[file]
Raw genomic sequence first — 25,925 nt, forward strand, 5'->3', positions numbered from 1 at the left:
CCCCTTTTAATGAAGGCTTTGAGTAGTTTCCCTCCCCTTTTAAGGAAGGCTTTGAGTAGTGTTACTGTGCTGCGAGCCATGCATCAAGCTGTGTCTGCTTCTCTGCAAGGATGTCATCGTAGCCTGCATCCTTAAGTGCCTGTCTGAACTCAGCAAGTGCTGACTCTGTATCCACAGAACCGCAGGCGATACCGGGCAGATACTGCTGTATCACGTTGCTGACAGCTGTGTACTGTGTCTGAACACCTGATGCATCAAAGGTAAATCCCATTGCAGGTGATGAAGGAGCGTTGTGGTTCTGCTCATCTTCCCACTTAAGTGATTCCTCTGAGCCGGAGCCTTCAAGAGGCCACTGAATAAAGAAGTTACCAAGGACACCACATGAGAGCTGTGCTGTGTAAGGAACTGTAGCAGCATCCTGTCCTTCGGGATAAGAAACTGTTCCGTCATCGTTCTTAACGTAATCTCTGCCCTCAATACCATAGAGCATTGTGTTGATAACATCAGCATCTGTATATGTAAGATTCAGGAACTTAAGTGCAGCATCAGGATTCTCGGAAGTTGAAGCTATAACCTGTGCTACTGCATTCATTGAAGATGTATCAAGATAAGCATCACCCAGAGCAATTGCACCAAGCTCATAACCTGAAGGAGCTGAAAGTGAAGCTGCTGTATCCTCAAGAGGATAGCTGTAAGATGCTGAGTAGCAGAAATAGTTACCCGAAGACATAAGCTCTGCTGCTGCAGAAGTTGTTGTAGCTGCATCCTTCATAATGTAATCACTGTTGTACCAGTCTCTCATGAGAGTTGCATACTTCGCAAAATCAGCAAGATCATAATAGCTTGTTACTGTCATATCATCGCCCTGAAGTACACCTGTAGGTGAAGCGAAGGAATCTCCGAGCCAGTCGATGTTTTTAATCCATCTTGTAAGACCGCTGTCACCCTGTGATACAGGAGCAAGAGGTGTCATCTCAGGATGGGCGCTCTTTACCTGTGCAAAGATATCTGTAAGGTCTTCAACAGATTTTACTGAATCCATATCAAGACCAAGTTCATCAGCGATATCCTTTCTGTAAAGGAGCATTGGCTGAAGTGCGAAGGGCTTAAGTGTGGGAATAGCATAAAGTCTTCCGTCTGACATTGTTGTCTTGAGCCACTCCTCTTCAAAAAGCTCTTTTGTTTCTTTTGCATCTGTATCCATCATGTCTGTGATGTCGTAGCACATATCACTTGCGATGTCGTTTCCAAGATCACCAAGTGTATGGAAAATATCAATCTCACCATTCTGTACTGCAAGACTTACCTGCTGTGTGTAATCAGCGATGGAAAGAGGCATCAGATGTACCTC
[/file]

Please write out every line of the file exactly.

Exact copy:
Raw genomic sequence first — 25,925 nt, forward strand, 5'->3', positions numbered from 1 at the left:
CCCCTTTTAATGAAGGCTTTGAGTAGTTTCCCTCCCCTTTTAAGGAAGGCTTTGAGTAGTGTTACTGTGCTGCGAGCCATGCATCAAGCTGTGTCTGCTTCTCTGCAAGGATGTCATCGTAGCCTGCATCCTTAAGTGCCTGTCTGAACTCAGCAAGTGCTGACTCTGTATCCACAGAACCGCAGGCGATACCGGGCAGATACTGCTGTATCACGTTGCTGACAGCTGTGTACTGTGTCTGAACACCTGATGCATCAAAGGTAAATCCCATTGCAGGTGATGAAGGAGCGTTGTGGTTCTGCTCATCTTCCCACTTAAGTGATTCCTCTGAGCCGGAGCCTTCAAGAGGCCACTGAATAAAGAAGTTACCAAGGACACCACATGAGAGCTGTGCTGTGTAAGGAACTGTAGCAGCATCCTGTCCTTCGGGATAAGAAACTGTTCCGTCATCGTTCTTAACGTAATCTCTGCCCTCAATACCATAGAGCATTGTGTTGATAACATCAGCATCTGTATATGTAAGATTCAGGAACTTAAGTGCAGCATCAGGATTCTCGGAAGTTGAAGCTATAACCTGTGCTACTGCATTCATTGAAGATGTATCAAGATAAGCATCACCCAGAGCAATTGCACCAAGCTCATAACCTGAAGGAGCTGAAAGTGAAGCTGCTGTATCCTCAAGAGGATAGCTGTAAGATGCTGAGTAGCAGAAATAGTTACCCGAAGACATAAGCTCTGCTGCTGCAGAAGTTGTTGTAGCTGCATCCTTCATAATGTAATCACTGTTGTACCAGTCTCTCATGAGAGTTGCATACTTCGCAAAATCAGCAAGATCATAATAGCTTGTTACTGTCATATCATCGCCCTGAAGTACACCTGTAGGTGAAGCGAAGGAATCTCCGAGCCAGTCGATGTTTTTAATCCATCTTGTAAGACCGCTGTCACCCTGTGATACAGGAGCAAGAGGTGTCATCTCAGGATGGGCGCTCTTTACCTGTGCAAAGATATCTGTAAGGTCTTCAACAGATTTTACTGAATCCATATCAAGACCAAGTTCATCAGCGATATCCTTTCTGTAAAGGAGCATTGGCTGAAGTGCGAAGGGCTTAAGTGTGGGAATAGCATAAAGTCTTCCGTCTGACATTGTTGTCTTGAGCCACTCCTCTTCAAAAAGCTCTTTTGTTTCTTTTGCATCTGTATCCATCATGTCTGTGATGTCGTAGCACATATCACTTGCGATGTCGTTTCCAAGATCACCAAGTGTATGGAAAATATCAATCTCACCATTCTGTACTGCAAGACTTACCTGCTGTGTGTAATCAGCGATGGAAAGAGGCATCAGATGTACCTC